The leading humanist philosopher Richard Norman, author of On Humanism and a founder member of the Humanist Philosophers Group, kindly agreed to be interviewed for Virtual Philosopher. I’ve included some extracts from the interview below. You can download the complete interview Download richard_norman.rtf [16 KB rtf file].
Nigel: What does Humanism mean?
Richard: I take it to be a view of the world which rejects religious beliefs - belief in a god or gods and belief in an after-life. It asserts that this is the only life we have and that we are responsible for making the most of it. And it maintains that we can find from our own resources, in human nature and human relationships, the means to live good lives – both in the sense of lives which are morally good and in the sense of lives which are fulfilling and meaningful.
Nigel: Why do you reject the idea that God exists?
Richard: I believe that the onus is on those who believe in the existence of a god to provide reasons for that belief. (This is a point which the philosopher Antony Flew has well made.) I can’t prove that there is no god, but in the absence of good reasons for believing that a god exists, I live my life without belief in a god. In particular, the success of scientific explanations of the natural world makes religious explanations redundant. It’s in that sense that there is a tension between science and religion. The two are not logically incompatible, but the more we succeed in discovering well-founded scientific explanations of the origins of the cosmos, the origins of living species, and so on, the more the explanations in terms of a divine creator become redundant. They add nothing.
Nigel: Why is there such an emphasis on being positive in humanism? It seems to me that much of the wishful thinking in religion is focussed on things turning out well and people being basically nice. Shouldn't those who recognise that there is no God also recognise humanity's darker side and the possibility that things may turn out very badly for us?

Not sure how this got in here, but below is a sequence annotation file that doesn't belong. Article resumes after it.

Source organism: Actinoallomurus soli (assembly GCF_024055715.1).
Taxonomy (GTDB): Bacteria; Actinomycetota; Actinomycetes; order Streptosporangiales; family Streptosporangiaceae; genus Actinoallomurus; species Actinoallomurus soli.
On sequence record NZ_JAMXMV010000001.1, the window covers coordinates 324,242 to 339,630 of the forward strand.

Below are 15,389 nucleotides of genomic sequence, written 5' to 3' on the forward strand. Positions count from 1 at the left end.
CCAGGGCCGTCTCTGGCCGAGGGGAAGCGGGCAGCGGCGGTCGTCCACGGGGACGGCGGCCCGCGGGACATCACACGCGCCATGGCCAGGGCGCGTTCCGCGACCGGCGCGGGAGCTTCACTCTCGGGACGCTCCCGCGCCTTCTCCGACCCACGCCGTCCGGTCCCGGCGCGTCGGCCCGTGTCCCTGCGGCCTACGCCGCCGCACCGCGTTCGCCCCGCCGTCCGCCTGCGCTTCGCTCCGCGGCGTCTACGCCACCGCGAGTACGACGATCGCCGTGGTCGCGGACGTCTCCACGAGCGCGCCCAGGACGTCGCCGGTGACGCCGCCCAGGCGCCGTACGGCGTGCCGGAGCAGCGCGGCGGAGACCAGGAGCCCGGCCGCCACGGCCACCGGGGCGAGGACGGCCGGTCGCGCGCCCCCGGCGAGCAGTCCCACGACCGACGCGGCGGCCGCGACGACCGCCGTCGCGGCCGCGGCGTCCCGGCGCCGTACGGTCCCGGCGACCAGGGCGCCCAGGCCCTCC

Richard: It’s important for humanists to acknowledge humanity’s darker side, and they have not always done so. There was a tendency especially on the part of some earlier generations of secularists to suppose that it only needed the rejection of superstition and the triumph of reason to usher in the new millennium. The horrors of twentieth-century history have made any such naïve optimism impossible to sustain. But that’s not a reason for despair. It makes no sense to maintain either that human beings are inherently corrupted, or that everything is guaranteed to turn out well (and Christianity seems to me to be an uneasy attempt to combine both those theses). We can find innumerable examples in human experience of the terrible things that human beings are capable of, but also of the inspiring achievements of which they are capable – cultural and artistic achievements, struggles for social justice, and so on. Humanism needs to be positive only in the sense of having a positive vision of what is possible.
Nigel: Do philosophers in particular have anything important to offer Humanism?
Richard: Humanism is philosophy. I don’t like the view of academic philosophy as a self-contained technical discipline. The central problems of philosophy, as discussed in the literature, all derive ultimately (though not always obviously) from ordinary people’s attempts to understand what the world is like, what kinds of things exist, what kinds of explanations count as good explanations of why things are as they are, and how we can decide how we ought to live. It’s important for academic philosophy to be reminded of its roots. So humanism actually has something important to offer philosophy.
© Richard Norman 2006